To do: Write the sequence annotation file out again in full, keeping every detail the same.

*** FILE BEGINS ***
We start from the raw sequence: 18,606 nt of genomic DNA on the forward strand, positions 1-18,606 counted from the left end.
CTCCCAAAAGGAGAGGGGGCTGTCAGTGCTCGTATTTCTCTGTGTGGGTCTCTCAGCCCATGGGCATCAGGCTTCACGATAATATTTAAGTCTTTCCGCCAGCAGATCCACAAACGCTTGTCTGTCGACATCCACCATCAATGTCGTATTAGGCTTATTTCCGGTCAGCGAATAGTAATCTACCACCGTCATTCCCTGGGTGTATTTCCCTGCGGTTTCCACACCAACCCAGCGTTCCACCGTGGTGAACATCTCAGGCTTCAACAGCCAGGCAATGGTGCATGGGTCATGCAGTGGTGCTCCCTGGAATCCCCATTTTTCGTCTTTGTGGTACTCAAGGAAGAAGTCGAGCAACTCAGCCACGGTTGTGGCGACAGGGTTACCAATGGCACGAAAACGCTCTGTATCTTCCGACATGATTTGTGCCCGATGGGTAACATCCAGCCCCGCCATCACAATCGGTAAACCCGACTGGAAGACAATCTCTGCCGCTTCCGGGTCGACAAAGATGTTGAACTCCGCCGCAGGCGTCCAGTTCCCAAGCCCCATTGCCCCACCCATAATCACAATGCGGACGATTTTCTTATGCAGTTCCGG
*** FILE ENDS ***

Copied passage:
We start from the raw sequence: 18,606 nt of genomic DNA on the forward strand, positions 1-18,606 counted from the left end.
CTCCCAAAAGGAGAGGGGGCTGTCAGTGCTCGTATTTCTCTGTGTGGGTCTCTCAGCCCATGGGCATCAGGCTTCACGATAATATTTAAGTCTTTCCGCCAGCAGATCCACAAACGCTTGTCTGTCGACATCCACCATCAATGTCGTATTAGGCTTATTTCCGGTCAGCGAATAGTAATCTACCACCGTCATTCCCTGGGTGTATTTCCCTGCGGTTTCCACACCAACCCAGCGTTCCACCGTGGTGAACATCTCAGGCTTCAACAGCCAGGCAATGGTGCATGGGTCATGCAGTGGTGCTCCCTGGAATCCCCATTTTTCGTCTTTGTGGTACTCAAGGAAGAAGTCGAGCAACTCAGCCACGGTTGTGGCGACAGGGTTACCAATGGCACGAAAACGCTCTGTATCTTCCGACATGATTTGTGCCCGATGGGTAACATCCAGCCCCGCCATCACAATCGGTAAACCCGACTGGAAGACAATCTCTGCCGCTTCCGGGTCGACAAAGATGTTGAACTCCGCCGCAGGCGTCCAGTTCCCAAGCCCCATTGCCCCACCCATAATCACAATGCGGACGATTTTCTTATGCAGTTCCGG